Shoppers in the UK and US can now shop through Eniki, the ASOS’ online shopping guide, by saying “Hey Google, talk to ASOS” to either their Google Home smart speaker, or Google Assistant app on Android or IOS.
Using their voice or text, Enki will help them quickly discover and shop the latest products across six of ASOS’ top womenswear and menswear categories, viewable on their smartphone.
The fashion marketplace says that it will be using its clientele’s feedback to explore ways to improve the shopping experience over the coming months.
ASOS believes that the move marks its first step in voice-commerce apps as the technology becomes more present in customers lives. According to the retailer, one in two of US consumers is currently using voice technology today, with voice shopping expected to be worth $40 billion (£30.29bn) by 2020.
ASOS launched Enki, its own Fashionbot, on Facebook Messenger in the UK earlier this year to help customers discover relevant products. The digital assistant features options such as ’Your Edit,’ a weekly drop of curated items, recommended brands, ’Style Match,’ which enables customers to search using images from the web or captured on their smartphone – and ‘You Might Also Like’ are all built on machine learning to make it easier for customers to navigate the wide range of products on ASOS’ site.
Jason Gregory, Senior Product Manager, ASOS comments: “With 85,000 products on site at any one time, and on average 5,000 new items added each week, it’s more important than ever to make it easy for our customers to stay on top of what’s new on ASOS. With the launch of Enki on Facebook Messenger and now Google Assistant, we’re exploring ways that conversational commerce can help us make the ASOS shopping experience as easy and intuitive as possible.”
ASOS has consistently shown itself to be one of the most forward-thinking e-commerce brands. Already leading the way on visual search, it is unsurprising that the company has now made a smart move into the world of voice search by teaming up with Google.
“Voice search has emerged as one of the most prominent new search trends over the past few years, with Google suggesting that 20% of mobile search queries made via its app are now conducted using voice search, and 10% of UK households now owning a smart speaker,” says Paul Delaney, head of digital marketing at full-service e-commerce agency PushON. “Voice search transactions are already worth around £0.2bn, and with the number of households with a smart speaker predicted to rise to 50% by 2022, voice transactions are expected to grow to an astonishing £3.5bn.”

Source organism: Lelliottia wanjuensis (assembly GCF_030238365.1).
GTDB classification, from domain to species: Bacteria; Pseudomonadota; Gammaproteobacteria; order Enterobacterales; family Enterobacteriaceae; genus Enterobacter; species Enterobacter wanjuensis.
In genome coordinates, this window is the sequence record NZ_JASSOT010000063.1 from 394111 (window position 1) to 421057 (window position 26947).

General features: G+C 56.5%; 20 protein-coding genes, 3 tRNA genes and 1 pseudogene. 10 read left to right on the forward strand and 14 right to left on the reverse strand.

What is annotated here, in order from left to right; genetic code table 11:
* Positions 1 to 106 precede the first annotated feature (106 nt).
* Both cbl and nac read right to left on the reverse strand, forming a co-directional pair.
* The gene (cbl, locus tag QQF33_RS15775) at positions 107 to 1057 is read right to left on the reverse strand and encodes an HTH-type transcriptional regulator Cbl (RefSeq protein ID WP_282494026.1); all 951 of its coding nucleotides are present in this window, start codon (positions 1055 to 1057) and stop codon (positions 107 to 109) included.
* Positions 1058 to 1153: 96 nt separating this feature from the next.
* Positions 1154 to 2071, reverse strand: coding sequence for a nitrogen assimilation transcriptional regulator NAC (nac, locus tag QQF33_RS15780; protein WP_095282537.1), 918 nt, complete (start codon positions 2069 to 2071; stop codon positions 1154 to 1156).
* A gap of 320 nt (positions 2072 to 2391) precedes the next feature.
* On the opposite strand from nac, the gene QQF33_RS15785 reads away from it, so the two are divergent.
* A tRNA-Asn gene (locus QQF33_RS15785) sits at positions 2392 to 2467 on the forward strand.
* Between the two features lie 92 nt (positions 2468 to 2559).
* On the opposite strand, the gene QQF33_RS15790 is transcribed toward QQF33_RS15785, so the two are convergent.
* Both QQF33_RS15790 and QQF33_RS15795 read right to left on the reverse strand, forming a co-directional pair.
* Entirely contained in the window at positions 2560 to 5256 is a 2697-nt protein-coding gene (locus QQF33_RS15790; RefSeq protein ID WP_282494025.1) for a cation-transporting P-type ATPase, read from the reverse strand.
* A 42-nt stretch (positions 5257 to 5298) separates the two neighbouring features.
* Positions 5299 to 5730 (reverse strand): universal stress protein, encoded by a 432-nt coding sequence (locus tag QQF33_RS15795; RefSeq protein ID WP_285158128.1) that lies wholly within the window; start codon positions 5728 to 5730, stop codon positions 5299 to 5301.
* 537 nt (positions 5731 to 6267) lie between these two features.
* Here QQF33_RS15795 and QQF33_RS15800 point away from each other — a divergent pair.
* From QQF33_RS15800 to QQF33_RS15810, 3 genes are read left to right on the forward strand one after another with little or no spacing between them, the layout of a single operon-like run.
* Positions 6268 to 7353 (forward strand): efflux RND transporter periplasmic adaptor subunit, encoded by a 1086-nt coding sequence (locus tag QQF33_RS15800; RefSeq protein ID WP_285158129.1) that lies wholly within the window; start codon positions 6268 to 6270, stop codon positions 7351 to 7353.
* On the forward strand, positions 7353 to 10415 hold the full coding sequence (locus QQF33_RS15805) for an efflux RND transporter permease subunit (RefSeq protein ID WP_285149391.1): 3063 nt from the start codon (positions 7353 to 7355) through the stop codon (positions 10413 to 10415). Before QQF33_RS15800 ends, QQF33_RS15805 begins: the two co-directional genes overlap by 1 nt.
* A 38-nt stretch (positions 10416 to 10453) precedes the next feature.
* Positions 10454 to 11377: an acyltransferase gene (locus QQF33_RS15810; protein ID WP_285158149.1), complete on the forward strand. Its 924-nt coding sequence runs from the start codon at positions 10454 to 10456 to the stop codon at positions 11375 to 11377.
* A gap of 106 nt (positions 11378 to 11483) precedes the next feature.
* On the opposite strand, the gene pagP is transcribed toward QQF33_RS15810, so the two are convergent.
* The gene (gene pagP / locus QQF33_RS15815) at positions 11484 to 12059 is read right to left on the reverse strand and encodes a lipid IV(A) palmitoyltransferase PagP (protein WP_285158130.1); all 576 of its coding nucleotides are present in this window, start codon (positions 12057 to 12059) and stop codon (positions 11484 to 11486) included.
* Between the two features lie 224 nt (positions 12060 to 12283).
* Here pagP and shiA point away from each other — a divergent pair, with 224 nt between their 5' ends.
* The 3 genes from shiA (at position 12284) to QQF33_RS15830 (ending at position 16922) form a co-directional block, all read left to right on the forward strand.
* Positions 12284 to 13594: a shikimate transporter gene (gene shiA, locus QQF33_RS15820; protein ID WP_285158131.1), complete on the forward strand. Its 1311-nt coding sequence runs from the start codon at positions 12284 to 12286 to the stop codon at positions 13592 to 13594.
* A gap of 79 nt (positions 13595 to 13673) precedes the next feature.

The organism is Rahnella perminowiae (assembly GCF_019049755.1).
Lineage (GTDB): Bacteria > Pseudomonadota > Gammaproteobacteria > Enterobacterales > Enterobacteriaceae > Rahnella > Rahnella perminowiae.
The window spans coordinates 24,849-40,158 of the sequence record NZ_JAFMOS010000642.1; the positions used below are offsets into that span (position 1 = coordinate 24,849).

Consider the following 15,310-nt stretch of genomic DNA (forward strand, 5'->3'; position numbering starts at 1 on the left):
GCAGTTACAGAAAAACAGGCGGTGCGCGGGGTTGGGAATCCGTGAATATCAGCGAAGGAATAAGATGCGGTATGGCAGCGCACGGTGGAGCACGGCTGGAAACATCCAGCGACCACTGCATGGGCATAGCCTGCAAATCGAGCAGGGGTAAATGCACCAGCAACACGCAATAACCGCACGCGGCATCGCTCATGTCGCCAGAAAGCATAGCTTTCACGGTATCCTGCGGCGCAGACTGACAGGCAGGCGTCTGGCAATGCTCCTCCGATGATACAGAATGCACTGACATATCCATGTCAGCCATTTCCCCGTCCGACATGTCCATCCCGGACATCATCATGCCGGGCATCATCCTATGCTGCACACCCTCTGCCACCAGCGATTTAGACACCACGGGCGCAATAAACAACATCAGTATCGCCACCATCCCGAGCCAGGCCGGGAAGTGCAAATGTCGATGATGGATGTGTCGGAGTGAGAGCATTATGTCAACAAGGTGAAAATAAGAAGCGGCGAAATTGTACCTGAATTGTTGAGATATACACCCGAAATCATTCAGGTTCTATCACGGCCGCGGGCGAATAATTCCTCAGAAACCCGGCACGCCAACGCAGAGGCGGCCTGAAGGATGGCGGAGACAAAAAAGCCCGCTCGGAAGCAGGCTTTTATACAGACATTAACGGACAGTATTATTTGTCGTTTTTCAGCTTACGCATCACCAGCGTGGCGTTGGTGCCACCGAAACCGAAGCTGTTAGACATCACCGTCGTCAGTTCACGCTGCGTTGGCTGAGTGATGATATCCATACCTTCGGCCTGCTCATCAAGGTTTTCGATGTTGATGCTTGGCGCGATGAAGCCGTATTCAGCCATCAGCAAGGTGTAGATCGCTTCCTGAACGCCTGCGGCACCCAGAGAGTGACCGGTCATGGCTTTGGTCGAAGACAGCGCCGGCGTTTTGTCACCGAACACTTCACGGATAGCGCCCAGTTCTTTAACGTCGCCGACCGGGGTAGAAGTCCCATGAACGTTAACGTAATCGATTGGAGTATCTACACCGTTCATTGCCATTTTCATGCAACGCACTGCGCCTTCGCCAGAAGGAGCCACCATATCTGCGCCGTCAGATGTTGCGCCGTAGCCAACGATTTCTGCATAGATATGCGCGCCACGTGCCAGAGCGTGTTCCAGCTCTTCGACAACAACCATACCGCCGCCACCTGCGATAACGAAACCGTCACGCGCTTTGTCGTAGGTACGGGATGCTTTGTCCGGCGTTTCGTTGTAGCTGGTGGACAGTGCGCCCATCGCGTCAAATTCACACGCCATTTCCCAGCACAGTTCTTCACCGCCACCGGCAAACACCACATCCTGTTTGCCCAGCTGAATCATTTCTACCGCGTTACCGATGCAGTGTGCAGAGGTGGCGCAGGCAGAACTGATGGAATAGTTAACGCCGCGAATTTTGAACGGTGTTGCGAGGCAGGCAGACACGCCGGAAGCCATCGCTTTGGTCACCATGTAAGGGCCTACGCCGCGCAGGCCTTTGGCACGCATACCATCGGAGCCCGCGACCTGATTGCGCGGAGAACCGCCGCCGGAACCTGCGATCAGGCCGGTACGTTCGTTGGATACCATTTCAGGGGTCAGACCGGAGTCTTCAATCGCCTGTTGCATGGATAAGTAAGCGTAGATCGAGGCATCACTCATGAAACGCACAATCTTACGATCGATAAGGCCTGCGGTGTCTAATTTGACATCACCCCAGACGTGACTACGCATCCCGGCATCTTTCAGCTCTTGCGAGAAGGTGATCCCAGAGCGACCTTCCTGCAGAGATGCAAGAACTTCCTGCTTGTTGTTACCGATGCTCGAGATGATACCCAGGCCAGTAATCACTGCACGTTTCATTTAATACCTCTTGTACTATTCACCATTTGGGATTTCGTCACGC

Delaney continues: “With voice search transactions on the rise, users of these technologies will be key target demographics for online retailers going forward. While most businesses won’t have the advantage of a direct collaboration with Google, savvy retailers who start working on their voice search strategy now can get a head start on their competition and harness this new technology to successfully increase online sales. Optimising a site for voice search will help to boost its organic search rankings, which is particularly pertinent in the world of e-commerce, where a retailer’s search visibility really can make or break a brand.”
Other retailers should be watching carefully, comments Jonny Pennington, head of SEO at Visualsoft.
“This is a bold move that all e-retailers should be paying close attention to,” he says. “Voice search may feel unnatural at first, but e-commerce was the same way in its formative years. Businesses that opted not to sell online subsequently spent years playing catch-up, and the same could be true for voice commerce.”
Pennington also thinks that it could be something that revolutionises the high street. “Voice commerce could particularly benefit local, high-street retailers that are not bound by the strict tone-of-voice guidelines which restrict the messaging of larger corporates,” he says. “It may also be a lifeline for retail brands looking to survive, innovate and grow amidst a volatile retail landscape. However, voice search has thus far been worryingly overlooked by brands. As it stands, only 3% have adapted their SEO strategies to account for voice-led search results – a concerning lack of preparedness.”
Image credit: InternetRetailing Media Services/Paul Skeldon